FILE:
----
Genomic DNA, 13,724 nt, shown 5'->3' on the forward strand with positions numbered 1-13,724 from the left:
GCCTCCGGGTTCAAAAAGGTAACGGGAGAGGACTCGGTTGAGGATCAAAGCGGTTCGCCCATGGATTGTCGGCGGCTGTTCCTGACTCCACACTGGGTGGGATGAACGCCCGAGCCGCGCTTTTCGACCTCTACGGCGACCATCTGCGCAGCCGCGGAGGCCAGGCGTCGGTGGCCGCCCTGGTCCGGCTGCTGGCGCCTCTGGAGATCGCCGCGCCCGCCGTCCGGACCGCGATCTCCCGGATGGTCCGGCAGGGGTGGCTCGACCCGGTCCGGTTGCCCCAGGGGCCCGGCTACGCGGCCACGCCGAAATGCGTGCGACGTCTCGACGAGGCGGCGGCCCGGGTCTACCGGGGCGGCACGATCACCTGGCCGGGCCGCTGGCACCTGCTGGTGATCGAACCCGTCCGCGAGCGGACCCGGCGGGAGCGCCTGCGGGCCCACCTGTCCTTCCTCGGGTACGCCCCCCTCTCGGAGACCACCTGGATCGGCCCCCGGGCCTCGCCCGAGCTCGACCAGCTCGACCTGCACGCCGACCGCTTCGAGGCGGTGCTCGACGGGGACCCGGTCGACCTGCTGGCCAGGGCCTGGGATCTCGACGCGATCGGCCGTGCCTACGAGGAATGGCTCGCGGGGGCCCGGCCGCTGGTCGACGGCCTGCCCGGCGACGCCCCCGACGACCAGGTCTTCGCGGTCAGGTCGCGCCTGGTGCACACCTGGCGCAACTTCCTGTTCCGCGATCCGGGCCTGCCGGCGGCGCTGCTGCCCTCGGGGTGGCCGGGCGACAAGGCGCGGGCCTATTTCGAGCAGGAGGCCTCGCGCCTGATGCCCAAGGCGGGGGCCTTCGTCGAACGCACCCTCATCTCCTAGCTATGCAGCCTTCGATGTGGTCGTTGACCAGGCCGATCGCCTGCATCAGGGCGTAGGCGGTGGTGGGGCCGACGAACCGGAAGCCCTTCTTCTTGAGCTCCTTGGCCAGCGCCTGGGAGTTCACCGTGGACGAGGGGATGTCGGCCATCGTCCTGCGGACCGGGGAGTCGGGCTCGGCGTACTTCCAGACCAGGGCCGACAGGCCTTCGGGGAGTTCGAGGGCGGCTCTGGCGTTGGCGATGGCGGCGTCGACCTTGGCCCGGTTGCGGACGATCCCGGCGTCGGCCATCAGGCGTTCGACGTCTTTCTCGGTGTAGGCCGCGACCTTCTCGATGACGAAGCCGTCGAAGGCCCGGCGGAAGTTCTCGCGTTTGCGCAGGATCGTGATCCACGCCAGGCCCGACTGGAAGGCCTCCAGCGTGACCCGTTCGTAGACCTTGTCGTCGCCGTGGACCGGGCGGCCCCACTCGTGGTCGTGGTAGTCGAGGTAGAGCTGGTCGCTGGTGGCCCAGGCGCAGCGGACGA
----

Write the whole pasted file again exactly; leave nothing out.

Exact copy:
Genomic DNA, 13,724 nt, shown 5'->3' on the forward strand with positions numbered 1-13,724 from the left:
GCCTCCGGGTTCAAAAAGGTAACGGGAGAGGACTCGGTTGAGGATCAAAGCGGTTCGCCCATGGATTGTCGGCGGCTGTTCCTGACTCCACACTGGGTGGGATGAACGCCCGAGCCGCGCTTTTCGACCTCTACGGCGACCATCTGCGCAGCCGCGGAGGCCAGGCGTCGGTGGCCGCCCTGGTCCGGCTGCTGGCGCCTCTGGAGATCGCCGCGCCCGCCGTCCGGACCGCGATCTCCCGGATGGTCCGGCAGGGGTGGCTCGACCCGGTCCGGTTGCCCCAGGGGCCCGGCTACGCGGCCACGCCGAAATGCGTGCGACGTCTCGACGAGGCGGCGGCCCGGGTCTACCGGGGCGGCACGATCACCTGGCCGGGCCGCTGGCACCTGCTGGTGATCGAACCCGTCCGCGAGCGGACCCGGCGGGAGCGCCTGCGGGCCCACCTGTCCTTCCTCGGGTACGCCCCCCTCTCGGAGACCACCTGGATCGGCCCCCGGGCCTCGCCCGAGCTCGACCAGCTCGACCTGCACGCCGACCGCTTCGAGGCGGTGCTCGACGGGGACCCGGTCGACCTGCTGGCCAGGGCCTGGGATCTCGACGCGATCGGCCGTGCCTACGAGGAATGGCTCGCGGGGGCCCGGCCGCTGGTCGACGGCCTGCCCGGCGACGCCCCCGACGACCAGGTCTTCGCGGTCAGGTCGCGCCTGGTGCACACCTGGCGCAACTTCCTGTTCCGCGATCCGGGCCTGCCGGCGGCGCTGCTGCCCTCGGGGTGGCCGGGCGACAAGGCGCGGGCCTATTTCGAGCAGGAGGCCTCGCGCCTGATGCCCAAGGCGGGGGCCTTCGTCGAACGCACCCTCATCTCCTAGCTATGCAGCCTTCGATGTGGTCGTTGACCAGGCCGATCGCCTGCATCAGGGCGTAGGCGGTGGTGGGGCCGACGAACCGGAAGCCCTTCTTCTTGAGCTCCTTGGCCAGCGCCTGGGAGTTCACCGTGGACGAGGGGATGTCGGCCATCGTCCTGCGGACCGGGGAGTCGGGCTCGGCGTACTTCCAGACCAGGGCCGACAGGCCTTCGGGGAGTTCGAGGGCGGCTCTGGCGTTGGCGATGGCGGCGTCGACCTTGGCCCGGTTGCGGACGATCCCGGCGTCGGCCATCAGGCGTTCGACGTCTTTCTCGGTGTAGGCCGCGACCTTCTCGATGACGAAGCCGTCGAAGGCCCGGCGGAAGTTCTCGCGTTTGCGCAGGATCGTGATCCACGCCAGGCCCGACTGGAAGGCCTCCAGCGTGACCCGTTCGTAGACCTTGTCGTCGCCGTGGACCGGGCGGCCCCACTCGTGGTCGTGGTAGTCGAGGTAGAGCTGGTCGCTGGTGGCCCAGGCGCAGCGGACGA